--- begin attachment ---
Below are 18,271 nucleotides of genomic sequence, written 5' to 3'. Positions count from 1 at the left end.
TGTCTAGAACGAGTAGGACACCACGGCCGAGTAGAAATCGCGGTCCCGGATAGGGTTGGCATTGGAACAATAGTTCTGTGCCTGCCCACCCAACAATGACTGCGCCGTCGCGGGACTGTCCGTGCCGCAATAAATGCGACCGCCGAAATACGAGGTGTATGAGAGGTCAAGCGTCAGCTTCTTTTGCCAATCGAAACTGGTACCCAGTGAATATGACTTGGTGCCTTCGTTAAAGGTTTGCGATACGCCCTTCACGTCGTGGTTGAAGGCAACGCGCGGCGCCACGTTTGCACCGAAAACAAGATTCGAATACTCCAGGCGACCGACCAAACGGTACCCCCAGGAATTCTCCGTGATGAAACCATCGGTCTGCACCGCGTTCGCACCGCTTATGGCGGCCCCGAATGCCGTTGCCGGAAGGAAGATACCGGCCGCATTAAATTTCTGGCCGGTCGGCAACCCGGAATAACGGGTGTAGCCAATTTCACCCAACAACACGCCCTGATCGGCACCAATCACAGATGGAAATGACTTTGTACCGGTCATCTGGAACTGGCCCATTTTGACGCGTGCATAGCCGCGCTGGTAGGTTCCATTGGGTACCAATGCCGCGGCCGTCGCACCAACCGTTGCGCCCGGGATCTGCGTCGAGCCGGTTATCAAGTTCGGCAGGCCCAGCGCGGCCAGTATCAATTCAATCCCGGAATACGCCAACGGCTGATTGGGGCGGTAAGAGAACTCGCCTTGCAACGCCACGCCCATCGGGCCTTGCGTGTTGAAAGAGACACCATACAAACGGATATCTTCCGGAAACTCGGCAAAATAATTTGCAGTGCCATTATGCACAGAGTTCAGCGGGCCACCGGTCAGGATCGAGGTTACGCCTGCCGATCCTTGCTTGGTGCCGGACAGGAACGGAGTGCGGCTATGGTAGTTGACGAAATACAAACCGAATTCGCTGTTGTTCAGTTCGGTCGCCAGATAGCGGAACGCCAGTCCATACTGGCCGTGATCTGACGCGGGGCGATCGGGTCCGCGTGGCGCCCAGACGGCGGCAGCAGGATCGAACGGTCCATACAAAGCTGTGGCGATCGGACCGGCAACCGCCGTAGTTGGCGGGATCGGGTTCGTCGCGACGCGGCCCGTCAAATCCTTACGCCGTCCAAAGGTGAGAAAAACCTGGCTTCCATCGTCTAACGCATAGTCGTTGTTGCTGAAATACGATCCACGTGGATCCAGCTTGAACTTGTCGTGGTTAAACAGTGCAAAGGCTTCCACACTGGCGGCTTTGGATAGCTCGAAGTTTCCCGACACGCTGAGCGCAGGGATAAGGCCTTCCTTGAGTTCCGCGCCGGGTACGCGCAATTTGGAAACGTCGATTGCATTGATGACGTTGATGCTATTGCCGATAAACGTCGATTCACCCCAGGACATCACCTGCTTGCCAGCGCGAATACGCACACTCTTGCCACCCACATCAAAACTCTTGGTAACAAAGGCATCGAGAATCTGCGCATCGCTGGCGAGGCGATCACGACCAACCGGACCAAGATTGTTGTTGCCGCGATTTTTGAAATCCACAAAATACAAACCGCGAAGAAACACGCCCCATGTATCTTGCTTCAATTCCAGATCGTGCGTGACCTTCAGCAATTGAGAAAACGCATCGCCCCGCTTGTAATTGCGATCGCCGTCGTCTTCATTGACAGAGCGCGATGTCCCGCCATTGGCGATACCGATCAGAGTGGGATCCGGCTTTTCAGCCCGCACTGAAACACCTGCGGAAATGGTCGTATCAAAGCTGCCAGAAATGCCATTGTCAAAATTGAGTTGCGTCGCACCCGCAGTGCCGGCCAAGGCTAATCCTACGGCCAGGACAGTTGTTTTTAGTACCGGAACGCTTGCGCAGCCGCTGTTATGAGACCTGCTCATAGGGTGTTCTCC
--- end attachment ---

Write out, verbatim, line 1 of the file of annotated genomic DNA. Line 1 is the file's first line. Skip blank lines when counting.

Below are 18,271 nucleotides of genomic sequence, written 5' to 3'. Positions count from 1 at the left end.